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Shoptalk: The Bombay Club 

click to enlarge Head bar chef Cheryl Charming completely revamped the cocktail menu to include low-calorie drinks like thi Violette. - PHOTO BY CHERYL GERBER
  • Photo by Cheryl Gerber
  • Head bar chef Cheryl Charming completely revamped the cocktail menu to include low-calorie drinks like thi Violette.

When Richard Fiske bought The Bombay Club (830 Conti St., 586-0972; 16 years ago, the French Quarter's jazz music scene was in decline. "Aside from Preservation Hall, nobody was doing jazz," he says. "Sixteen years ago, the complaint was that there was no jazz in the Quarter, so it is nice to be here and see jazz coming back."

  The Bombay Club, a bar and restaurant that features nightly live performances by musicians such as Lillian Boutte, James Rivers and Leroy Jones, is one of the bastions of jazz music's French Quarter comeback, Fiske says. "(The Quarter) also has Irvin Mayfield's (Jazz Playhouse) and (the) Jeremy Davenport (Lounge), so it has really become a triangle for young and older people to come down and experience the pleasure of our local musicians," he says.

  With its muted forest green palette, wood paneling, leather wingback chairs, curtained booths and lamps with red shades, the club's atmosphere is conducive to sensory pleasures afforded by the music, food and drink menus. This year, Cheryl Charming took the helm as head bar chef, crafting a new menu around the exacting ideals she's developed over her 31 years as a bartender. "I did want the menu to bring back the classics," says Charming, who has written 14 books about cocktails. "I said, 'If you want to be known as a martini place, let's go back to the beginning in 1852.'"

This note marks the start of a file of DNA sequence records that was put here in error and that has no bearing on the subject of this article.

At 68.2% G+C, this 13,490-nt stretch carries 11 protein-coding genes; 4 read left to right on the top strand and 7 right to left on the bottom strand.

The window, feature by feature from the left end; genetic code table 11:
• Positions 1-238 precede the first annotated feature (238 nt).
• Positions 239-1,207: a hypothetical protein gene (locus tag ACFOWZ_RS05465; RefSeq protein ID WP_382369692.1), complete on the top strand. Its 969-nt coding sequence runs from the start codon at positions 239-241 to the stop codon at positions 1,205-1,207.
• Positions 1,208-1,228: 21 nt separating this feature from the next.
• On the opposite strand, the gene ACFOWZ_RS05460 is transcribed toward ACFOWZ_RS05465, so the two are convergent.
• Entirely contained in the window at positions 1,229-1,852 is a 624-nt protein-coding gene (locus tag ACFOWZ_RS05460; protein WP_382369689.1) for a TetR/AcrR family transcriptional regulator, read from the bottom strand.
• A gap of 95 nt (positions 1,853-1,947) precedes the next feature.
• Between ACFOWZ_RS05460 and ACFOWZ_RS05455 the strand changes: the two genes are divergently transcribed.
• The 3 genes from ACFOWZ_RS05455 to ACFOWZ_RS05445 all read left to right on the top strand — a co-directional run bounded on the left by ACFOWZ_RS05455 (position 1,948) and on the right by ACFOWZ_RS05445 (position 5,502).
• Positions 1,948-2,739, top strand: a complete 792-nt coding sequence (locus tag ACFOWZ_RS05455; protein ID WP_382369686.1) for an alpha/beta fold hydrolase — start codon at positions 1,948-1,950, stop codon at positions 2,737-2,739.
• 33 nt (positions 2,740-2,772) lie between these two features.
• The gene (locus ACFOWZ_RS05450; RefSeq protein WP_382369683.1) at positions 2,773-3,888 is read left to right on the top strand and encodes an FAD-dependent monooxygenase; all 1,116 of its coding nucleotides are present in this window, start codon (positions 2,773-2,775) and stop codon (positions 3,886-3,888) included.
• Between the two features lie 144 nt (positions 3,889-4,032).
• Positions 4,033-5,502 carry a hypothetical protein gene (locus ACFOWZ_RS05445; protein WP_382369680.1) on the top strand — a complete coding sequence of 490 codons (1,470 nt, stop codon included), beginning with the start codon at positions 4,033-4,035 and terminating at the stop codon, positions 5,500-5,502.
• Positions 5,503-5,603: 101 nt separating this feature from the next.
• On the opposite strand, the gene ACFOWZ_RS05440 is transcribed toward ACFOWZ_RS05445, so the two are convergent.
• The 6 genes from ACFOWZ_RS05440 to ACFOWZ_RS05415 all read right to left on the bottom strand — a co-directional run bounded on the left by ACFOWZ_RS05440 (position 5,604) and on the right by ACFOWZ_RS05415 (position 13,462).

The drink menu is a book in itself, one that gives a history of cocktails dating from the 1700s to present. To enhance the authenticity of the cocktail experience, Charming bought vintage glasses from thrift stores. "That gigantic, conical martini glass everyone is used to seeing wasn't mass-produced until the late '90s," she says. "When (customers) touch that (vintage) glass and bring it to their mouth, it's like they're stepping back in time."

  Fiske compares The Bombay Club to 1940s supper clubs. "What's old is new. This is really the only full-time supper club — the food complementing the beverages and entertainment," he says. "It's kind of a reinvention."

  During her bartending shifts, Charming likes to play Frank Sinatra and Marilyn Monroe movies. "We have the sound turned down, and of course there's live entertainment. And then, (customers) are drinking from vintage glassware, so it all goes together, what they see, hear and taste," she says. "It is kind of a nice, retro, throwback supper club."

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